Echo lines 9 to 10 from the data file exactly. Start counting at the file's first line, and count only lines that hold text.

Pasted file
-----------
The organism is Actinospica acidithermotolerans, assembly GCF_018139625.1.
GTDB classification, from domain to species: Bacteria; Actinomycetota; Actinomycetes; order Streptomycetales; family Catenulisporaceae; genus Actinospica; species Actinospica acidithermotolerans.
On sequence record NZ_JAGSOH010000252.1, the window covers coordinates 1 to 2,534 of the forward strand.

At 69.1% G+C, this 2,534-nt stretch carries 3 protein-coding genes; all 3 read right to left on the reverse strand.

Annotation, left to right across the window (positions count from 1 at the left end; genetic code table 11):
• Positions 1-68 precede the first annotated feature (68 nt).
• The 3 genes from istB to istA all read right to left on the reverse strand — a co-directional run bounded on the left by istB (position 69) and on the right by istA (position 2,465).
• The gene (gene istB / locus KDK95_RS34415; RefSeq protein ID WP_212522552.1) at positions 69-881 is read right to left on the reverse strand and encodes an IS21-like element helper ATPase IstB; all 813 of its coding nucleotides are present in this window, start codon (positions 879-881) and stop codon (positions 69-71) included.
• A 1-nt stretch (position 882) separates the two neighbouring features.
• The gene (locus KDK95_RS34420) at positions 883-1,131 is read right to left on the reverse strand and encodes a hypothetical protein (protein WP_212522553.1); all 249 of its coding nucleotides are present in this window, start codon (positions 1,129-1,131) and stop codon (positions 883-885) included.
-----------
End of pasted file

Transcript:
• A 1-nt stretch (position 882) separates the two neighbouring features.
• The gene (locus KDK95_RS34420) at positions 883-1,131 is read right to left on the reverse strand and encodes a hypothetical protein (protein WP_212522553.1); all 249 of its coding nucleotides are present in this window, start codon (positions 1,129-1,131) and stop codon (positions 883-885) included.